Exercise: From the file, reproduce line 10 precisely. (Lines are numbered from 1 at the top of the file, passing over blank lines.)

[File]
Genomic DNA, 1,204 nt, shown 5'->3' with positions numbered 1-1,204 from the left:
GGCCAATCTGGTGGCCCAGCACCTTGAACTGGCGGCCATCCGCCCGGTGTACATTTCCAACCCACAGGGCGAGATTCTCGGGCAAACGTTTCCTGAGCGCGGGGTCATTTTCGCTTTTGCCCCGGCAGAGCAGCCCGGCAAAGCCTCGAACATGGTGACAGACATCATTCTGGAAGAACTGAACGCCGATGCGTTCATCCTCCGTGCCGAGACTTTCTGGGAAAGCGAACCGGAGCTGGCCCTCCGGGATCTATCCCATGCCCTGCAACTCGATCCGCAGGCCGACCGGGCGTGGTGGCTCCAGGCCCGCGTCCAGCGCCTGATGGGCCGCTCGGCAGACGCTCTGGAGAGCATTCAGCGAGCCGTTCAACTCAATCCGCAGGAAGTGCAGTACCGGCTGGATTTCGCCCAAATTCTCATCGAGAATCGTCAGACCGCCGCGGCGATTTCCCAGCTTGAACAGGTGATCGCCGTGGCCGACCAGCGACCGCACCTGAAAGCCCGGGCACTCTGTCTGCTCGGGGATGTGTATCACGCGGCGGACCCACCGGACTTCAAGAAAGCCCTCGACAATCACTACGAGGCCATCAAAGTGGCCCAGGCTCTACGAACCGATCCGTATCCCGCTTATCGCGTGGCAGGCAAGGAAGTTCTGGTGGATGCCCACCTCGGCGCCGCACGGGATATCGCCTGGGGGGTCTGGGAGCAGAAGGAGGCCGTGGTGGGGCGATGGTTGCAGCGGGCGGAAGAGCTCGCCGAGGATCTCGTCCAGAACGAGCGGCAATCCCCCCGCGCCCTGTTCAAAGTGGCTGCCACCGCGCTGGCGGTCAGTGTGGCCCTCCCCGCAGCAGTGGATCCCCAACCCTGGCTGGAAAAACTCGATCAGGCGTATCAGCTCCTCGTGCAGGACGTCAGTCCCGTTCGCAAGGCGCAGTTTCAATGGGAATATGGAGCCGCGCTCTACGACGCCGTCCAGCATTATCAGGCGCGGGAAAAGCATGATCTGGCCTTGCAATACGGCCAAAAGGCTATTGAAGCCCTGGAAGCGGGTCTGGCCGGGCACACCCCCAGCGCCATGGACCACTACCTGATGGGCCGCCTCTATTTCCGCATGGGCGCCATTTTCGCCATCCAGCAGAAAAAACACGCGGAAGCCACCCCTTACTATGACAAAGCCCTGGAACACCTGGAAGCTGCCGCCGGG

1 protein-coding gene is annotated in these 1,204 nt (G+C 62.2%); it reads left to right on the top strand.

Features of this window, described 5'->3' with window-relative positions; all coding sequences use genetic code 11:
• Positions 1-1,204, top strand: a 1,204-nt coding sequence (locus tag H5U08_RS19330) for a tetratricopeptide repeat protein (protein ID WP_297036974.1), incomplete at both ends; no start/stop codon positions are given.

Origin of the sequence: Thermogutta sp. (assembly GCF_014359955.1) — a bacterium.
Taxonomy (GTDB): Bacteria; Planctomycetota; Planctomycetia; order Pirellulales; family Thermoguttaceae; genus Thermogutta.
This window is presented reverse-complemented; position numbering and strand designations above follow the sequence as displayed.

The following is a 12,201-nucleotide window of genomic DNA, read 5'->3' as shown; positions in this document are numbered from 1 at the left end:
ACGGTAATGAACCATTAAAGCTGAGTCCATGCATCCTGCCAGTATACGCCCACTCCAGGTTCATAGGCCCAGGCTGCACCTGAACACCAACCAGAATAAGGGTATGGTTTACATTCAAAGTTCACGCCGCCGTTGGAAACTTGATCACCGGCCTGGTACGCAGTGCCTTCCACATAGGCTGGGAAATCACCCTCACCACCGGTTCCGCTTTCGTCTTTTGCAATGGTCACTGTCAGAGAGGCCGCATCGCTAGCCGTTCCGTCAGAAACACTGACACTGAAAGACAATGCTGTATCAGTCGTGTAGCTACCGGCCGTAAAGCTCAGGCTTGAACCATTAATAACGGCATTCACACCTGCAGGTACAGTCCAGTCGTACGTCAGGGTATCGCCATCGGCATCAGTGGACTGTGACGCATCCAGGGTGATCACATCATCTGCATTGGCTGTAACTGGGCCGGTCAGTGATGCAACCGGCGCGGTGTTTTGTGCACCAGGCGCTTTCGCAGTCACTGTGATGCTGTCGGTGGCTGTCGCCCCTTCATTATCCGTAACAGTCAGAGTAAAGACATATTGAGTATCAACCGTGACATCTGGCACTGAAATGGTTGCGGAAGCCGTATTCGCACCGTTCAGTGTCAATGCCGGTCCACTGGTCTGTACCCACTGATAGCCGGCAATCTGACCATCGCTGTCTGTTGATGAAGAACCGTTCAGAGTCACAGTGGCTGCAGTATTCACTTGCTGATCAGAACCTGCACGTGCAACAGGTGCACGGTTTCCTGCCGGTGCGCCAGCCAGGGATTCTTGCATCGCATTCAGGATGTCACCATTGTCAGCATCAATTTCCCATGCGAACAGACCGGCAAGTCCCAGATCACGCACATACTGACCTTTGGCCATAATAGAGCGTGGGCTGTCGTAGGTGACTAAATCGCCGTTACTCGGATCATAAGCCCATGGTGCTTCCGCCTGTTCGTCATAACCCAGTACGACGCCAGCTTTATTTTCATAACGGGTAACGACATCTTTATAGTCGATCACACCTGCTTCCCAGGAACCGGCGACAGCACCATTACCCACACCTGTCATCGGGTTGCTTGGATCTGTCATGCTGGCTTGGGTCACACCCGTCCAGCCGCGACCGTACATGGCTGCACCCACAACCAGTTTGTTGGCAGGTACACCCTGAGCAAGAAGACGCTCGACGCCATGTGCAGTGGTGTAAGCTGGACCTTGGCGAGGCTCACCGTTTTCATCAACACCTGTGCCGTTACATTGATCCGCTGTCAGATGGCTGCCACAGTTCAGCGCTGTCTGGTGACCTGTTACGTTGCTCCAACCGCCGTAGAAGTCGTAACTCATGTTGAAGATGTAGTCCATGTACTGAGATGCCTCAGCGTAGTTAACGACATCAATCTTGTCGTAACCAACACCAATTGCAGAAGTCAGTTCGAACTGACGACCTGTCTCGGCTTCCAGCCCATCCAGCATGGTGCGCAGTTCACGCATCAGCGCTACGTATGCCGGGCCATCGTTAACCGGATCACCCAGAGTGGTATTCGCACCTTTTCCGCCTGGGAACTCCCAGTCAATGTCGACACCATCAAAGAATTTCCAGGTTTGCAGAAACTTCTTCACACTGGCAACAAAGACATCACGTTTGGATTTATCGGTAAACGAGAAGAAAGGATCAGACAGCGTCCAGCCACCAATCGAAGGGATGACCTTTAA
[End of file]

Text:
ACGGTAATGAACCATTAAAGCTGAGTCCATGCATCCTGCCAGTATACGCCCACTCCAGGTTCATAGGCCCAGGCTGCACCTGAACACCAACCAGAATAAGGGTATGGTTTACATTCAAAGTTCACGCCGCCGTTGGAAACTTGATCACCGGCCTGGTACGCAGTGCCTTCCACATAGGCTGGGAAATCACCCTCACCACCGGTTCCGCTTTCGTCTTTTGCAATGGTCACTGTCAGAGAGGCCGCATCGCTAGCCGTTCCGTCAGAAACACTGACACTGAAAGACAATGCTGTATCAGTCGTGTAGCTACCGGCCGTAAAGCTCAGGCTTGAACCATTAATAACGGCATTCACACCTGCAGGTACAGTCCAGTCGTACGTCAGGGTATCGCCATCGGCATCAGTGGACTGTGACGCATCCAGGGTGATCACATCATCTGCATTGGCTGTAACTGGGCCGGTCAGTGATGCAACCGGCGCGGTGTTTTGTGCACCAGGCGCTTTCGCAGTCACTGTGATGCTGTCGGTGGCTGTCGCCCCTTCATTATCCGTAACAGTCAGAGTAAAGACATATTGAGTATCAACCGTGACATCTGGCACTGAAATGGTTGCGGAAGCCGTATTCGCACCGTTCAGTGTCAATGCCGGTCCACTGGTCTGTACCCACTGATAGCCGGCAATCTGACCATCGCTGTCTGTTGATGAAGAACCGTTCAGAGTCACAGTGGCTGCAGTATTCACTTGCTGATCAGAACCTGCACGTGCAACAGGTGCACGGTTTCCTGCCGGTGCGCCAGCCAGGGATTCTTGCATCGCATTCAGGATGTCACCATTGTCAGCATCAATTTCCCATGCGAACAGACCGGCAAGTCCCAGATCACGCACATACTGACCTTTGGCCATAATAGAGCGTGGGCTGTCGTAGGTGACTAAATCGCCGTTACTCGGATCATAAGCCCATGGTGCTTCCGCCTGTTCGTCATAACCCAGTACGACGCCAGCTTTATTTTCATAACGGGTAACGACATCTTTATAGTCGATCACACCTGCTTCCCAGGAACCGGCGACAGCACCATTACCCACACCTGTCATCGGGTTGCTTGGATCTGTCATGCTGGCTTGGGTCACACCCGTCCAGCCGCGACCGTACATGGCTGCACCCACAACCAGTTTGTTGGCAGGTACACCCTGAGCAAGAAGACGCTCGACGCCATGTGCAGTGGTGTAAGCTGGACCTTGGCGAGGCTCACCGTTTTCATCAACACCTGTGCCGTTACATTGATCCGCTGTCAGATGGCTGCCACAGTTCAGCGCTGTCTGGTGACCTGTTACGTTGCTCCAACCGCCGTAGAAGTCGTAACTCATGTTGAAGATGTAGTCCATGTACTGAGATGCCTCAGCGTAGTTAACGACATCAATCTTGTCGTAACCAACACCAATTGCAGAAGTCAGTTCGAACTGACGACCTGTCTCGGCTTCCAGCCCATCCAGCATGGTGCGCAGTTCACGCATCAGCGCTACGTATGCCGGGCCATCGTTAACCGGATCACCCAGAGTGGTATTCGCACCTTTTCCGCCTGGGAACTCCCAGTCAATGTCGACACCATCAAAGAATTTCCAGGTTTGCAGAAACTTCTTCACACTGGCAACAAAGACATCACGTTTGGATTTATCGGTAAACGAGAAGAAAGGATCAGACAGCGTCCAGCCACCAATCGAAGGGATGACCTTTAA